Finding a product category that could be both served and shaped by someone’s unique experience in mortgage and corporate finance and capital markets would not be an easy thing for any professional to do, but that’s what New View Advisors partner and co-founder Joe Kelly saw with the reverse mortgage product category. Over the course of the past 21 years, Kelly has been an instrumental figure in the shaping of the modern reverse mortgage product.
From attending the first annual meetings of the National Reverse Mortgage Lenders Association (NRMLA), working with the U.S. Congress to make reverse mortgages eligible for real estate mortgage investment conduit (REMIC) status in the early 2000s, and helping to institute the HECM-backed Securities (HMBS) and tail structure shortly thereafter, Kelly has been instrumental due to his extensive work in and around the reverse mortgage industry.
We’re honored to include his “origin story” in this edition of RMD’s “Origins” series, chronicling the journeys that professionals take to arrive in the arena of reverse mortgages.
How long have you been working in finance, and what was it that first got your attention about the reverse mortgage business?
I have been working in finance for over thirty years. The first reverse mortgage securitization, SASCO 1999-RM1, is what got my attention.
How did you first learn about the reverse mortgage product, and what was the process of familiarizing yourself with the product like?
I was a student of “The Mortgage Professor” Jack Guttentag at the Wharton School at Penn. I first learned about reverse mortgages from one of his lectures. Once at Lehman Brothers, I learned a tremendous amount about the product’s idiosyncrasies doing that first securitization. The best way to learn about the product was to read the loan documents themselves.
Your job gives you a unique perspective over how much the reverse mortgage business has had to change over the years. What’s the biggest change you’ve observed so far, and how do you think the industry reacts to change in general?
The biggest change was the transition to an HMBS driven market, after years of reliance on one large whole loan buyer, Fannie Mae. The industry reaction to change varies from lender to lender; the more dynamic, capital markets-savvy reverse mortgage lenders have survived and thrived.
You’ve played a major role in this industry for over 20 years, whether facilitating the acquisition of HomeFirst by Financial Freedom, designing proprietary products or working on legislation allowing reverse mortgages to have REMIC status. What would you classify as your biggest accomplishment during your time working on behalf of the reverse mortgage industry?
The first securitization was the first and most important milestone in developing a reverse mortgage securitization capital market. The legislation we lobbied for in 2004 (the American Jobs Creation Act of 2004) was another milestone.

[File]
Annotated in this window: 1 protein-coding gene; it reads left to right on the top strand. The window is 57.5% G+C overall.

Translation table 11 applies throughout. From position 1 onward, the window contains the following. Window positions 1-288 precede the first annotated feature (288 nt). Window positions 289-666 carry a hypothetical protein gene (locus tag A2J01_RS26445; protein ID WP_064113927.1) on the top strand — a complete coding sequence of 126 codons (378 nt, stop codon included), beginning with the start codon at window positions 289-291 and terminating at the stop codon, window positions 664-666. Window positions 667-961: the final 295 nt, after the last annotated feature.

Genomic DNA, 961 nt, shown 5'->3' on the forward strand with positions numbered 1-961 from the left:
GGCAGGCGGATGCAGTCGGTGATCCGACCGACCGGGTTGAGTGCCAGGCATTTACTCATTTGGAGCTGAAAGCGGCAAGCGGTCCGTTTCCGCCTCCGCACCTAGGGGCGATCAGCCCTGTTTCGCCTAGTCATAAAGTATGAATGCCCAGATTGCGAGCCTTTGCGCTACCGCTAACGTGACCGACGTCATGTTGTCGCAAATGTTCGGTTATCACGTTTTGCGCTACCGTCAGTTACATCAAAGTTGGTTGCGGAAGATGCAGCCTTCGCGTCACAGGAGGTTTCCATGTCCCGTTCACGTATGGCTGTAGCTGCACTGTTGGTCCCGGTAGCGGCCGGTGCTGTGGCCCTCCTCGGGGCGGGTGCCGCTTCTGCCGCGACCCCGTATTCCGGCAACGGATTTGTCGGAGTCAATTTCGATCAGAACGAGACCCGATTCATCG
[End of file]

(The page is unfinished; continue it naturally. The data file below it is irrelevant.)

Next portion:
It allowed reverse mortgages and other Home Equity Lines of Credit (HELOCs) to be securitized in REMICs. Before that legislation, you could not have an H-REMIC program, and non-agency securitization was very difficult. Without either of these milestone events, the HMBS program would not have been feasible.
How has the reverse mortgage business and the government entities that oversee it been reacting to this unique moment for the country? Given everything you’ve seen, what do you think the pandemic will mean for the reverse mortgage business going forward?
It’s too soon to know what the pandemic will mean for our industry going forward, but we do know that prevention is the best medicine for both health care and financial practices. The many reforms by HUD in recent years greatly enhance the protection to the HECM program from economic downturns.
What would you say has been your single biggest surprise you’ve experienced since working with the reverse mortgage industry?
Nothing matches my surprise, when I first dealt with reverse mortgage finance, at the lack of capital markets know-how in the industry. However, that know-how has developed and improved over time.
What do you find is your biggest continual challenge in serving the reverse mortgage industry?
The biggest challenge has been achieving and sustaining a breakthrough into the mainstream, with more bank lenders. Also, the fragility of the non-agency securitization market prevents the proprietary reverse mortgage market from reaching its full potential, despite the excellent performance of proprietary RM securitizations.
Complete the sentence: If I could change one thing about the reverse mortgage industry it would be:
More diverse loan production, especially more fixed rate HECM loans.
If I could erase one reverse mortgage misconception it would be:
There are so many! I will go with those articles that say, “They take your house/home equity,” especially without mentioning the advantages of aging in place, cash received, no more monthly mortgage payments, etc.